Klara and The Sun: Ishiguro’s new novel further explores what it means to be human
By Cristina Carvajal
In his masterpiece, Remains of the Day, the Nobel-winning novelist Kazuo Ishiguro explores the inner mind of Stevens, an English butler who, in the mid 1930’s, serves Lord Darlington, a man who is the midst of a Crusade to amend the Treaty of Versailles in favor of the Germans.
Caught up in his idealization of serving a good-hearted Lord, Stevens’ unreliable account of his days of serving Lord Darlington simultaneously seem heartbreakingly naive and carefully self-deceptive, giving the reader a glimpse of our complex humanity through the eyes of a narrator who, though he sees himself as merely an observer, does participate in the world-changing events surrounding his master by the merely act of existing. This echoes with the themes explored in Klara and the Sun, in which an A.F ( artificial friend) gains insight over humanity by virtue of her keen observation and, just as Stevens, participates in life just as fully even though she is not really meant to.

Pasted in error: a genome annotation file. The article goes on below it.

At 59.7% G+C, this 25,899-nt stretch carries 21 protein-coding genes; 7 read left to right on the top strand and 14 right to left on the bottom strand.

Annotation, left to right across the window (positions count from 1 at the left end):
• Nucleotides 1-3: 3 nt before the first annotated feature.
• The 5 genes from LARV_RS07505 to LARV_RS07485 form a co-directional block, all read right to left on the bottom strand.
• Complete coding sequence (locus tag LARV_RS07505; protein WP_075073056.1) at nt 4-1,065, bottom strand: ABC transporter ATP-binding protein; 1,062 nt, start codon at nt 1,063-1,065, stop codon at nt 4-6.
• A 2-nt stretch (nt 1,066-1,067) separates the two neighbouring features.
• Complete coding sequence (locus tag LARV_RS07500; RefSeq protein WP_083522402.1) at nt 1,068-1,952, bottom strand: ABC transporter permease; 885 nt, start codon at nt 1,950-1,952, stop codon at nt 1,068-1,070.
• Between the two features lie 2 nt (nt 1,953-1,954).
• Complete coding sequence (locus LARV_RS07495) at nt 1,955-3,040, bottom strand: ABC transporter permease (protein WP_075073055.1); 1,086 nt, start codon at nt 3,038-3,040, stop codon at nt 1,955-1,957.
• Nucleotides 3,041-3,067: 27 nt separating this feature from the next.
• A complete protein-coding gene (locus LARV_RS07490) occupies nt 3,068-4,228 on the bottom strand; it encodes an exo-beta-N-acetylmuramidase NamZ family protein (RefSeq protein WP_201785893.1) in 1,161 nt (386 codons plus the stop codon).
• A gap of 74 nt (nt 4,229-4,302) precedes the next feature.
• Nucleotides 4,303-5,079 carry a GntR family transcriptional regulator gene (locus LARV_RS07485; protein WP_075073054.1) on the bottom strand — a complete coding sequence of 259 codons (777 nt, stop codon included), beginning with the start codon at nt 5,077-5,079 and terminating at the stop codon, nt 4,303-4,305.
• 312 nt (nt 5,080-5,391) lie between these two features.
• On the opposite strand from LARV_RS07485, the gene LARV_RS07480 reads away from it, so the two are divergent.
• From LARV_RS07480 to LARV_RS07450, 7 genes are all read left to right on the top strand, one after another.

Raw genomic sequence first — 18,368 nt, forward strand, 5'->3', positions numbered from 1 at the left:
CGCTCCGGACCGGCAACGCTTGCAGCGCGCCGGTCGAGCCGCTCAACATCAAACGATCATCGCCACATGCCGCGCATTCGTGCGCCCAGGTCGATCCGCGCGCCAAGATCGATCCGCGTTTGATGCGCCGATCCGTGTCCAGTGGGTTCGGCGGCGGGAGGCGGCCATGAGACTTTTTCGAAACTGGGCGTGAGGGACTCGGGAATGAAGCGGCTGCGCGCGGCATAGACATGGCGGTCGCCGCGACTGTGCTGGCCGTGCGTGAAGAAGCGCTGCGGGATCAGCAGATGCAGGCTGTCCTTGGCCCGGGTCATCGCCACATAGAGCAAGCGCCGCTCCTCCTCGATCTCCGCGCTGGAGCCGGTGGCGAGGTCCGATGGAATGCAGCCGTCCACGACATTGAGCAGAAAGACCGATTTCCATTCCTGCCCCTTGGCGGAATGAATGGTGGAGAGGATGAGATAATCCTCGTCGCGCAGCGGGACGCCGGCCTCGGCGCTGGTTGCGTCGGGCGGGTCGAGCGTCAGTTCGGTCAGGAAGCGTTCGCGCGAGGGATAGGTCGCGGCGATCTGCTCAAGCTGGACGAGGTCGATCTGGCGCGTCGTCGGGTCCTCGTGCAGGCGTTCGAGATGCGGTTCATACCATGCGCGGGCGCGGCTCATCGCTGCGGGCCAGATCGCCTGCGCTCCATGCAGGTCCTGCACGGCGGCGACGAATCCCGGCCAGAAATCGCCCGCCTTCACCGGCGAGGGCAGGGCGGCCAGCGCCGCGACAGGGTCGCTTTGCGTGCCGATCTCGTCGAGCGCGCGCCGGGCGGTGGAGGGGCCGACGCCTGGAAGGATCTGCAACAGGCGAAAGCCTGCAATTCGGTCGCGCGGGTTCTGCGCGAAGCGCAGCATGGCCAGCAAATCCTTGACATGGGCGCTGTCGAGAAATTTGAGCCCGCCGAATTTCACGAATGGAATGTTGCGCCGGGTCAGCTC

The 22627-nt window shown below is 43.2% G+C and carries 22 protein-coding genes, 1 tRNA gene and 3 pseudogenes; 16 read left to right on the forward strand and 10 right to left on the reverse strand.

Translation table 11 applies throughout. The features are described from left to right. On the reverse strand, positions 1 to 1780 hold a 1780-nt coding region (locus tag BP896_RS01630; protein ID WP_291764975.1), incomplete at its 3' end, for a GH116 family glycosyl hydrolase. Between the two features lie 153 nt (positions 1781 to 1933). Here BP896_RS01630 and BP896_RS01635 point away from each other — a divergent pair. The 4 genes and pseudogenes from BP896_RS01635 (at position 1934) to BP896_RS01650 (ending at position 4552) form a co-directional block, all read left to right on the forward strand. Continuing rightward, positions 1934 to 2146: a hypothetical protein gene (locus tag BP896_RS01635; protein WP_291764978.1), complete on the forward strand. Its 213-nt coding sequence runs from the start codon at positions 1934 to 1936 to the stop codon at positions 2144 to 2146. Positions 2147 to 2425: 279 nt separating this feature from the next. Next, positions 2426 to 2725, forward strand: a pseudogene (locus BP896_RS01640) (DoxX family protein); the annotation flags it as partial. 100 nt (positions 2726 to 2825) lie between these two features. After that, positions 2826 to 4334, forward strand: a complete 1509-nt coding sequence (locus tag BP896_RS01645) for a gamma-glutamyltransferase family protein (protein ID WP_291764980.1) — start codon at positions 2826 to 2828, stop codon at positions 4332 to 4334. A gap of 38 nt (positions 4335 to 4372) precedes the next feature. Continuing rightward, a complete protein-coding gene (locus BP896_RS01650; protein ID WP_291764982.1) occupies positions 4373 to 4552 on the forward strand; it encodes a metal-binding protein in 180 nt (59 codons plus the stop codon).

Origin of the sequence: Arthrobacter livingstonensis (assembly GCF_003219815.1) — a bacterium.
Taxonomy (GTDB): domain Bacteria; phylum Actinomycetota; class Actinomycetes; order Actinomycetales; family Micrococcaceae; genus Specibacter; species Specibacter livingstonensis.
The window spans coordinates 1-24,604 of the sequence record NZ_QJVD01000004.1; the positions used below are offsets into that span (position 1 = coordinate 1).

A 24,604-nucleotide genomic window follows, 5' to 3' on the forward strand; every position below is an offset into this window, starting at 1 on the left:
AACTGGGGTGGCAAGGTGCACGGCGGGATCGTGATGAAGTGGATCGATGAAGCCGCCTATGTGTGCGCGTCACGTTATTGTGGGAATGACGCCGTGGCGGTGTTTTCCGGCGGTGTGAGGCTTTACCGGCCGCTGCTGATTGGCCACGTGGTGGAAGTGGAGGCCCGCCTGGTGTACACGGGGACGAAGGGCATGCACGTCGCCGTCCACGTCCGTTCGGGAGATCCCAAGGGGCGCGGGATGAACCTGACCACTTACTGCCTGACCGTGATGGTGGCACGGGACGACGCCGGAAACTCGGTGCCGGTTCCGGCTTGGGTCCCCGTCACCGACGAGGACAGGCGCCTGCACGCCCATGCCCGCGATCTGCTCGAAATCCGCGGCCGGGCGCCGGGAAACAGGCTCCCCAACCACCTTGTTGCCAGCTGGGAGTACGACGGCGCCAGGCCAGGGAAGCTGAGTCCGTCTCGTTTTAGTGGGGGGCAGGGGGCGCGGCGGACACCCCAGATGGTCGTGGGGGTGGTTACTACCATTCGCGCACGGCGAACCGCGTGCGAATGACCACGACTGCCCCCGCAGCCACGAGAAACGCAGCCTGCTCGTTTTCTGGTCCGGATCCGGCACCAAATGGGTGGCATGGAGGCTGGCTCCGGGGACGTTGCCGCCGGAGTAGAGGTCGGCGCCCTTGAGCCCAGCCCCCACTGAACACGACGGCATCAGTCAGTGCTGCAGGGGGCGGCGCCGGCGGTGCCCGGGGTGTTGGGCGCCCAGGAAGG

Klara and the Sun, the newest novel by Ishiguro, takes the themes he raised in Remains of the Day even further. Whereas Stevens’ narrator is full of wry observations and naive assumptions about who should participate and give their opinion about politics and war; Klara is an Artificial Friend with no knowledge of societal conventions or worldly affairs and whose opinion of love, rain and even the sun, is devoid of all filters and therefore absolutely and entirely genuine.
Through Stevens Ishiguro explored the lies we tell ourselves, the veil that we so often hide behind, the unreliability of our own experiences and the sad realization that most of our pain is entirely of our own making.
Through Klara Ishiguro tears the veil completely and exposes us for who we are, beings that want to love and be loved. Our desire for connection is so poignant that we even drag those who are meant to be bystanders into our midst; even a ‘perfect butler’ such as Stevens falls in love and regrets not pursuing it; an artificial friend such as Klara is capable of reciprocating love because we ourselves have shown it in all of its glory.